Bloody hell, a month goes by and no posts here. So here’s one, on the day that China and Google split up. If you think about it, that particular debate centres on how national governments interfere with cyber communities for their own, possibly nefarious, ends. That isn’t new, and censorship is creeping back in many Western countries as well as being sort of expected in what we rudely describe as the ‘less democratic’ world.
One of the outputs from the Digital Britain report published in the summer is the formation of bills to go through parliament to address the issues of copyright, open access, digital inclusion, that a digitally literate economy needs to get right. In the first and possibly last effort before the election, not everyone thinks that the government has got it right. Here’s Cory Doctorow on boingboing describing the assault on freedom that locking down your ISP account presents. And here’s Rebecca McKinnon in the Guardian touching upon the French efforts to reject the Satan of Music Downloading, in the context of Google’s legal battles with China, France, Italy, etc. Mind you, Johnny Halliday isn’t exactly going to be troubling my MP3 collection in the near future, but I’m lucky to live in a country where you can say stuff like that and you aren’t marked down by the authorities as a travel risk.
Good news today – the government is tabling a series of amendments that appear to curtail the most iniquitous clauses in the bill, including the one that gives a (currently unelected) minister the right to decide on who and how to crack down on copyright infringement without recourse to any other parliamentary process. Whether they do or not remains to be seen.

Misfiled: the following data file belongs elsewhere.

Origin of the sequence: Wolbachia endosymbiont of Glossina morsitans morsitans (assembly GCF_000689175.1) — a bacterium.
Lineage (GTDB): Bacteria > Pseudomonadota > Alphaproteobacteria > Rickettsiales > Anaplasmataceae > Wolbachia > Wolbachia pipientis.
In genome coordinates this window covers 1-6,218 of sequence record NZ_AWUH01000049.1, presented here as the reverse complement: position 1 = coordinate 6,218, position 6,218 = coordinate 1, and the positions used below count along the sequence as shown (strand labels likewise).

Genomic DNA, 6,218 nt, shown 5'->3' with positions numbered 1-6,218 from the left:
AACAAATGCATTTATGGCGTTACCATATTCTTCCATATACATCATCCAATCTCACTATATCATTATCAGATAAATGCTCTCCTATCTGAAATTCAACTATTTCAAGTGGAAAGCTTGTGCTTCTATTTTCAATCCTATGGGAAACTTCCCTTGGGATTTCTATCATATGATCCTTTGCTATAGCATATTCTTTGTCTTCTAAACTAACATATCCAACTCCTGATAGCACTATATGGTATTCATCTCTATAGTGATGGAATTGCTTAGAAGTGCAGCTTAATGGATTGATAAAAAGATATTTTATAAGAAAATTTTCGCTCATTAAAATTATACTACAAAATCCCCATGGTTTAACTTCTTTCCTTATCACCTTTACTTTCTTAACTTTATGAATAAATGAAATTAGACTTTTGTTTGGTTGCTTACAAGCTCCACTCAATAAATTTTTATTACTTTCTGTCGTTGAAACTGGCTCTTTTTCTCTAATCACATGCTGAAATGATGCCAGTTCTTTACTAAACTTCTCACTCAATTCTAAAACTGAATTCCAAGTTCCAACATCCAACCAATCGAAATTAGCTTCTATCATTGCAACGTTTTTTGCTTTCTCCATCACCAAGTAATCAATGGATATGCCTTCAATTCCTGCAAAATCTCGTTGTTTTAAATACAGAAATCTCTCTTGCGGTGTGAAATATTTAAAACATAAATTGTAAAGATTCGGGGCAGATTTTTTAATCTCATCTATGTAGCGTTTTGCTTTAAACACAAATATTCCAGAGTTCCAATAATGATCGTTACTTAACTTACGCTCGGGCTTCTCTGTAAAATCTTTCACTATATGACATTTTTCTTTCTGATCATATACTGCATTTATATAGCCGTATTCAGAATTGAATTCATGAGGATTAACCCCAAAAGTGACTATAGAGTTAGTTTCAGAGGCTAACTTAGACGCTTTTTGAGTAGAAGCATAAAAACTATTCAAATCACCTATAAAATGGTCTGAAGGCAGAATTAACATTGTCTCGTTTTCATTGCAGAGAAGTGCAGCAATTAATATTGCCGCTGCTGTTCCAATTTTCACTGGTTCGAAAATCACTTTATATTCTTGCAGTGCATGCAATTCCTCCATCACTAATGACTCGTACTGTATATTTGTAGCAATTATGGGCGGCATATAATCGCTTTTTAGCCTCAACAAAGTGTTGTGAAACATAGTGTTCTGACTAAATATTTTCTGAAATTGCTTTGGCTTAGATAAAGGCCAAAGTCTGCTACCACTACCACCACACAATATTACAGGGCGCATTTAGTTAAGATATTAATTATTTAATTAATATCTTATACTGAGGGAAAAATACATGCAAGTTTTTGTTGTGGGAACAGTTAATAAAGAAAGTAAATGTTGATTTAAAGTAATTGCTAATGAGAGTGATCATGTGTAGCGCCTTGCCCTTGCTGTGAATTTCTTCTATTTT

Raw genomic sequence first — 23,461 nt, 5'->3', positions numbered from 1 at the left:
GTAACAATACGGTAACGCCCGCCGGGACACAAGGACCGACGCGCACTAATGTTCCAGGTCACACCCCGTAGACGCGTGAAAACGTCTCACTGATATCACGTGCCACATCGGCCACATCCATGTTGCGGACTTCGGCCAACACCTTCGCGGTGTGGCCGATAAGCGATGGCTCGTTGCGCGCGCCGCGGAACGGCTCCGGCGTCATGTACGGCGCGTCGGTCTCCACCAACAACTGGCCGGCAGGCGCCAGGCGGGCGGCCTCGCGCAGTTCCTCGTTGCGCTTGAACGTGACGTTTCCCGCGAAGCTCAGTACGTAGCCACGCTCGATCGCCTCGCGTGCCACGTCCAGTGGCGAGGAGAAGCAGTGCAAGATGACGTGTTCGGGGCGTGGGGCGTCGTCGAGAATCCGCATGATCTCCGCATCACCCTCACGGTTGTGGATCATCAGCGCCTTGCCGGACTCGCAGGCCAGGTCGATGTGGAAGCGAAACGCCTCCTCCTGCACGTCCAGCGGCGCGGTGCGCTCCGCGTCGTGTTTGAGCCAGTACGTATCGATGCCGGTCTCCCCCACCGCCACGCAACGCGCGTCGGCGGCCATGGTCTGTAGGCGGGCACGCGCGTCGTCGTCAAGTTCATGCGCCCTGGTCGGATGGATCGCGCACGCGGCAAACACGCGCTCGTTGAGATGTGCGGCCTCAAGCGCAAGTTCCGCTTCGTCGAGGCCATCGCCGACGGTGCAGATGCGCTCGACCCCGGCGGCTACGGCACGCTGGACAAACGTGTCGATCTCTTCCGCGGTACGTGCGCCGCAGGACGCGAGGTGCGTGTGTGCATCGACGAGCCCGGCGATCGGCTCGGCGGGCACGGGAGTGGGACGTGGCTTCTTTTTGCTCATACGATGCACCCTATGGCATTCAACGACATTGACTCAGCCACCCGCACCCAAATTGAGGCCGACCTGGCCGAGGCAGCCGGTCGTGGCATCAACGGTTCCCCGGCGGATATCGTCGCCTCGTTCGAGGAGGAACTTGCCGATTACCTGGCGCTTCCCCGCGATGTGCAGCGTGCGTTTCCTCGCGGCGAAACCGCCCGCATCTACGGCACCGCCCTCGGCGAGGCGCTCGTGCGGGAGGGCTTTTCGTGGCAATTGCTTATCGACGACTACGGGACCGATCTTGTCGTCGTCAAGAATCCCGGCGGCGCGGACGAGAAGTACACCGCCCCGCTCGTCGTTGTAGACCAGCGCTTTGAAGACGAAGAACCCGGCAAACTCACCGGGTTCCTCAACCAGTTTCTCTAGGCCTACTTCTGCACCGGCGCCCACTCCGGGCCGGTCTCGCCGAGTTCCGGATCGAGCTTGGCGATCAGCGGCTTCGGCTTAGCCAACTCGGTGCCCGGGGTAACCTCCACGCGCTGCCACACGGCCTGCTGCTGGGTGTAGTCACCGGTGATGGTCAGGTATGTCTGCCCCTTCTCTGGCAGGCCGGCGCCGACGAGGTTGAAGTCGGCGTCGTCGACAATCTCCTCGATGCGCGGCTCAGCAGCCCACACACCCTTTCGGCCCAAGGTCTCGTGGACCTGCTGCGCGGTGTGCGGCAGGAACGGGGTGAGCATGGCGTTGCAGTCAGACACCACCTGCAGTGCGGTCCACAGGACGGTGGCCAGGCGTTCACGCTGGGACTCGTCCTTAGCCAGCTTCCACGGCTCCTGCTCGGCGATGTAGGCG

What’s this got to do with marketing? The dripping irony here is that in the world of brand communication, we’re almost desperate for consumers to download our brand content for free and share it with each other. We want our viral messages to go viral, and for our amateur enthusiasts to make their own versions of our slick commercials. We want to show that consumers care enough about the brand to bother. Which makes it surprising (to me, anyway) that there weren’t more agency people involved in evaluating whether this new law is a blocker to innovation. It’s not just about digital innovation, but innovation in all forms of communication. At CES, the big consumer electronics show in Las Vegas, most of the new technology devices being showcased have social technologies built in to them. This means that people will be able to, if they can be arsed, link to each other, recommend where they are, tell people where they are going and where they’ve been through pretty much any device. If you think of Twitter as “what are you doing?” think of the next wave of social tech as “Where are you?” Hmm.
And this brings me back to the slow post movement on participation marketing, and the kind comments I’ve received on Twitter and Facebook about the past month’s pm abstinence. The answer is I’ve been busy. We’re working on a pitch. And will be at the weekend too no doubt. Plus ca change